Much of my passion for the Oncology department at Foster Hospital for Small Animals stems outside of the science, from the phenomenal doctors and technicians I’ve had the pleasure to work with. Dr. Burgess, Dr. Barber, and Dr. Keyerleber are smart, talented, and dedicated clinicians who are supported by some of the best technicians I have ever encountered. The residents in the department provide so much support and encouragement to us students because they remember what it was like to be in our shoes, and want us to learn as much as we can from our rotations and find our calling. I was always so focused on attending veterinary school to become a small animal general practitioner. While that may still be where I end up, I find myself toying with the idea of pursuing an oncology residency and becoming my own version of the doctors I have learned so much from.

In addition to my hands-on clinical work as a technician, I was given the opportunity to pursue a research project under Dr. Burgess’s supervision. Whenever I think of cancer, no matter how daunting it is for a family member or friend, I have to remind myself that science is on our side. Multiple research projects connecting human and animal care are underway and have made great progress in recent years. I feel lucky to be a part of a community of brilliant minds, working towards better treatments and possible cures for those we love, whether they have two legs or four. In the veterinary oncology world, it is believed that feline large cell gastric lymphoma has a more favorable prognosis to large cell lymphoma in other locations in the GI tract. Dr. Burgess and I are working on a retrospective study, looking at previous patient cases to assess the validity of this perception. I hope that when we complete this project, we will have evidence that will not only help maleate our treatment protocols, but will give our owners an additional resource for hope.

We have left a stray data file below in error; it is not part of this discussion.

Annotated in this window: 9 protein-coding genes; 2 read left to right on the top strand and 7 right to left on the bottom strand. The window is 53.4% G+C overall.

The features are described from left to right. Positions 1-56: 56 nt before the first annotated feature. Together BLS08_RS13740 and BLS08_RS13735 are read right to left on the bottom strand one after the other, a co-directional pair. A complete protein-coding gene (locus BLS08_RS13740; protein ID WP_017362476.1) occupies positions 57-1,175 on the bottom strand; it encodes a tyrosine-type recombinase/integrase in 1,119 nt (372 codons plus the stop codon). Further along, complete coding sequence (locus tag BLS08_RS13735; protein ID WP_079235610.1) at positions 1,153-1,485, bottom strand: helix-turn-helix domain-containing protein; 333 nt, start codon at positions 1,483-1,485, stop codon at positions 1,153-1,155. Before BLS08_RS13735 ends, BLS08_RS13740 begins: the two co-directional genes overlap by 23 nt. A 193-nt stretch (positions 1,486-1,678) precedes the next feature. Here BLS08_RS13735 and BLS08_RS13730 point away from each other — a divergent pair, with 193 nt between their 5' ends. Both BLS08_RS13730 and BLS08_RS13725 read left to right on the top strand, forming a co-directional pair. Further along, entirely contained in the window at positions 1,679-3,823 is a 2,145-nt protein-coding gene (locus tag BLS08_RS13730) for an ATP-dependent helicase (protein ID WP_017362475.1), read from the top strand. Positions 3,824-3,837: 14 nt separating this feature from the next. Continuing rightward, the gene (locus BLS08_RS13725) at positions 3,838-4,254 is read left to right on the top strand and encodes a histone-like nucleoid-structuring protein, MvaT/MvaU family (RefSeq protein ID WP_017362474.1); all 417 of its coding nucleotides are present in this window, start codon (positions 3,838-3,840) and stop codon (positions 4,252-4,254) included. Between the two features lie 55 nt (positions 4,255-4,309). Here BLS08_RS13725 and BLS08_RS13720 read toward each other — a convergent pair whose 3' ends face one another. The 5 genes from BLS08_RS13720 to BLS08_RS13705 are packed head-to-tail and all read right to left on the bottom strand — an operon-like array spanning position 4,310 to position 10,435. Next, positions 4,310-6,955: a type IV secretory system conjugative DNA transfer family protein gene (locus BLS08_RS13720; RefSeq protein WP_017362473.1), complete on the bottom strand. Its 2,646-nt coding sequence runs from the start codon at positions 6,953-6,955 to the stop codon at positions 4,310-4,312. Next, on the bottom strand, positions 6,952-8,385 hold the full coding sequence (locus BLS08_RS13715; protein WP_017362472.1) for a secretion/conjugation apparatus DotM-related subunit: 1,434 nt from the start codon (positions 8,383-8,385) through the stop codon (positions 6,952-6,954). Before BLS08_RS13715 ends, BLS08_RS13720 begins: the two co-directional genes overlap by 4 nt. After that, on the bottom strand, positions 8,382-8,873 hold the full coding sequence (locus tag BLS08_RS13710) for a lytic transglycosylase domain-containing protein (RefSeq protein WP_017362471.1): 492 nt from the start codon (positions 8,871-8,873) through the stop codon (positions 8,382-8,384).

I have always loved working with people, and I believe oncology is one of the few specialties where we work closely with pet owners on a continual basis. I have always been attracted to general practice because of the relationships made between doctor and client in the community, and I have found a similar feeling with the clients I have had the pleasure of working with. Bringing your pet to the vet every two weeks for chemotherapy, or every day for radiation therapy can be exhausting, but as the caregiver, being there to make those owners smile during those daunting days makes the job worth doing. In my time with the Oncology team I celebrated many birthdays and holidays for patients whose owners never thought they would make it so far. What a wonderful feeling it is to know you have made a difference, not only in the life of their pet, but in the owner’s life as well.

Saying goodbye to a pet is difficult, but it can be made easier when we know we have done everything we could, and at the very least provided them with some pain relief and final moments with their owners. I hope that someday cancer treatment will be obsolete. Until that time, wherever my veterinary career takes me, I will do everything in my power to assist my clients and their pets with whatever comes their way.